Nuclear won't win because we've had over 60 years to figure out a way to handle the waste, danger, and cost of a nuclear plant for electricity generation; we haven't yet and probably won't for at least another 30 years or more.  Coal is plentiful and will probably have a role for some time, but the world will no longer accept externalizing the environmental or societal costs of coal production for much longer.  Agree or disagree, but climate change is an issue that is not going to go away.  Natural gas is plentiful today and at cheap prices but as we continue to load shift transportation and electricity to this fuel, its run as a fossil fuel darling will end too.  If people like T. Boone Pickens can make their case, we'll be burning a lot more natural gas in the coming years; rising prices are sure to follow that move.

I want to be positive towards solar without resorting to throwing other energy sources under the bus (maybe I shouldn't have titled this section The Losers then ;-).  Selling against something is confrontational and tends to put people on the defensive if their world view is being challenged.  Enough can be found on the web bashing fossil fuels, but I wanted to point out up front that the discovery of oil in particular has been one of the most transformative developments in all of human history.  There may have never been a better time to be a human being than right now, and we owe this fact to oil.  It's inevitable that solar technologies will displace oil though and not because oil is dirty or inefficient or imported from hostile countries.  It won't even really be much of a choice to use less oil; it is because oil is becoming too expensive to burn anymore.
2008 numbers; the line is pointing up again today in 2011
Drill baby drill
We're already at a trading range between $90 and $115 per barrel with a global population at or near 7 billion people and the following 3 facts can only lead to even higher prices: 
  1. We're going add another billion people in the next 15 years (more mouths to feed).
  2. A greater percentage of the world will demand to live with a standard of living as we have in the US (more cars to drive).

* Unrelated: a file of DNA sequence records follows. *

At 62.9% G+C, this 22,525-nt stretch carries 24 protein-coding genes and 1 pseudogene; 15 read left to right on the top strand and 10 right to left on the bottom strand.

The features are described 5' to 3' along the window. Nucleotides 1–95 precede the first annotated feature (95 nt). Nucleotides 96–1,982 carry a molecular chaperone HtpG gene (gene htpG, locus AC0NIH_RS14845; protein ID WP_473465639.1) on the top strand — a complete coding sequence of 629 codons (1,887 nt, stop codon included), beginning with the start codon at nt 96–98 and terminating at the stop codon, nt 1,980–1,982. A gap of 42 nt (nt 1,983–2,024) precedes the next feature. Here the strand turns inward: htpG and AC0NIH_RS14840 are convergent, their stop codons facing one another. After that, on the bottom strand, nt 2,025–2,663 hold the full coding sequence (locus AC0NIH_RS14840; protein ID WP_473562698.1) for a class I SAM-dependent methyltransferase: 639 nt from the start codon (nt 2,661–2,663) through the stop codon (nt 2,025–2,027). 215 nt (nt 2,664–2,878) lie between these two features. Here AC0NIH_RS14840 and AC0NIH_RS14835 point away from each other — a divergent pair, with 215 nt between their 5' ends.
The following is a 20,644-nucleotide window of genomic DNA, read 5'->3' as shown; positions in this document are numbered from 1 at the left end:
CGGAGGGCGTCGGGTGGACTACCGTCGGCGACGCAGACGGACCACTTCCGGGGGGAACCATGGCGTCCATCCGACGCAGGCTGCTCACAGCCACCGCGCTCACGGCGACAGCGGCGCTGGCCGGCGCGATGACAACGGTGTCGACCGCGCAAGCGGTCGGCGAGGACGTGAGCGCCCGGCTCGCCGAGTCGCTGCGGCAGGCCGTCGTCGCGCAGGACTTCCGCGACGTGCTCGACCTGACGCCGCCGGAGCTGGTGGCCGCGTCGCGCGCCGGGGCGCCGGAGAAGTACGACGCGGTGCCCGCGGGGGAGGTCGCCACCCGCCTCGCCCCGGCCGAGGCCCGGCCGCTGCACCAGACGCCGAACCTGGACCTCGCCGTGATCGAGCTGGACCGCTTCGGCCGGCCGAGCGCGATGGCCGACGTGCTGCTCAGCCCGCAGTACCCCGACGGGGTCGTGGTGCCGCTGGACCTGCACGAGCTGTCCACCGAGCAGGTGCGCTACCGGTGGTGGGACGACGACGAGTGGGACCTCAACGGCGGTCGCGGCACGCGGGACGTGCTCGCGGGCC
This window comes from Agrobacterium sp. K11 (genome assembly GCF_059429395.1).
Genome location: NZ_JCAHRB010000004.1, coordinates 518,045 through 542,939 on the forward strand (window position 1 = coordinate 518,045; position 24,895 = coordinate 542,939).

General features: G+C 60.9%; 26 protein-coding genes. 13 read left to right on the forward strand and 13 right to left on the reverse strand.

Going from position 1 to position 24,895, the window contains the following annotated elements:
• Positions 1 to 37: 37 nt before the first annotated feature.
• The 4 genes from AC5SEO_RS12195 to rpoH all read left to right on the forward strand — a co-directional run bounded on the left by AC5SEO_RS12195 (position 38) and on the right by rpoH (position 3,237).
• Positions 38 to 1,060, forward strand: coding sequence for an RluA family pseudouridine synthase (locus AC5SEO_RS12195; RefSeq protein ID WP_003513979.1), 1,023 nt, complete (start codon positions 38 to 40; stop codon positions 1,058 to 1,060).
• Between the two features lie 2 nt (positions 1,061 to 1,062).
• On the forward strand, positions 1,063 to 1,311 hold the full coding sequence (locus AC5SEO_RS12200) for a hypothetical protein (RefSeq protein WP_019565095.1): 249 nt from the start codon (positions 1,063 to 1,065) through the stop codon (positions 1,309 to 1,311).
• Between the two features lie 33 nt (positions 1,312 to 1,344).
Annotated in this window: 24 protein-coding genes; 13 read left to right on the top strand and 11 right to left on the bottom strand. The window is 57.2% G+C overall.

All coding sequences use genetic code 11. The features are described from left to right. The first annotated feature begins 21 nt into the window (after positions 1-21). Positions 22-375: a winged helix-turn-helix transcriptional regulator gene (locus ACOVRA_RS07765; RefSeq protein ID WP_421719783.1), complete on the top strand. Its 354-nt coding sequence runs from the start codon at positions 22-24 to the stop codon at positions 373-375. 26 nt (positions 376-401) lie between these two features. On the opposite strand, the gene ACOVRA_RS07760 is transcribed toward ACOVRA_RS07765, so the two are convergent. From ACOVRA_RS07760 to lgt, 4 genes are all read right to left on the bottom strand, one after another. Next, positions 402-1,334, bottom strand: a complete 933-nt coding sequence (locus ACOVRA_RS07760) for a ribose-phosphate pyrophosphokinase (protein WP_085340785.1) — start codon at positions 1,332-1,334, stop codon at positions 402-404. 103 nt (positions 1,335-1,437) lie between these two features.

3. We are consuming oil as we extract it today and no major reserves exist to make up for rising demand (nothing lasts forever).
Sure we have market players trying to manipulate oil prices.  Sure we limit where we drill new wells based on aesthetic and environmental factors.  The rarely discussed fact is that we haven't found any easily extractable oil reserves in any sort of quantity since the North Sea and now that's almost gone.  We need to be finding reserves on the scale of Saudi Arabia's Ghawar field every couple of years to keep up with the forecasted demand growth from rising global populations but we aren't.  We drill everyday (baby) but we have to acknowledge that the wells are literally running low.  The excellent but sobering documentary The End of Suburbia makes the case for what all this means much better than I can.  My contribution to the debate is to point out that the solar technology we have today can mitigate most if not all these troubles in a very, very short period of time.

Why solar wins
Once we see the scope of the challenge we face, the only conceivable step to take will be a large scale roll out of distributed solar technologies (PV, water heating, space heating, passive design, and daylighting).  It will be the most logical step because it is the step that individuals can actually participate in.  Plumbers can plumb solar water heaters with little or no training.  Carpenters can install skylights today.  Homeowners can connect more PV panels to their homes as their budget allows over time.  New buildings will capture and shed solar heat with no need for new technology--just a rearrangement of building and landscaping materials we use already.  We won't have to wait for anyone in charge or anything else to be invented for a dramatic roll out to occur.  It is really up to us individuals.
Roofing crew installing a solar water heating system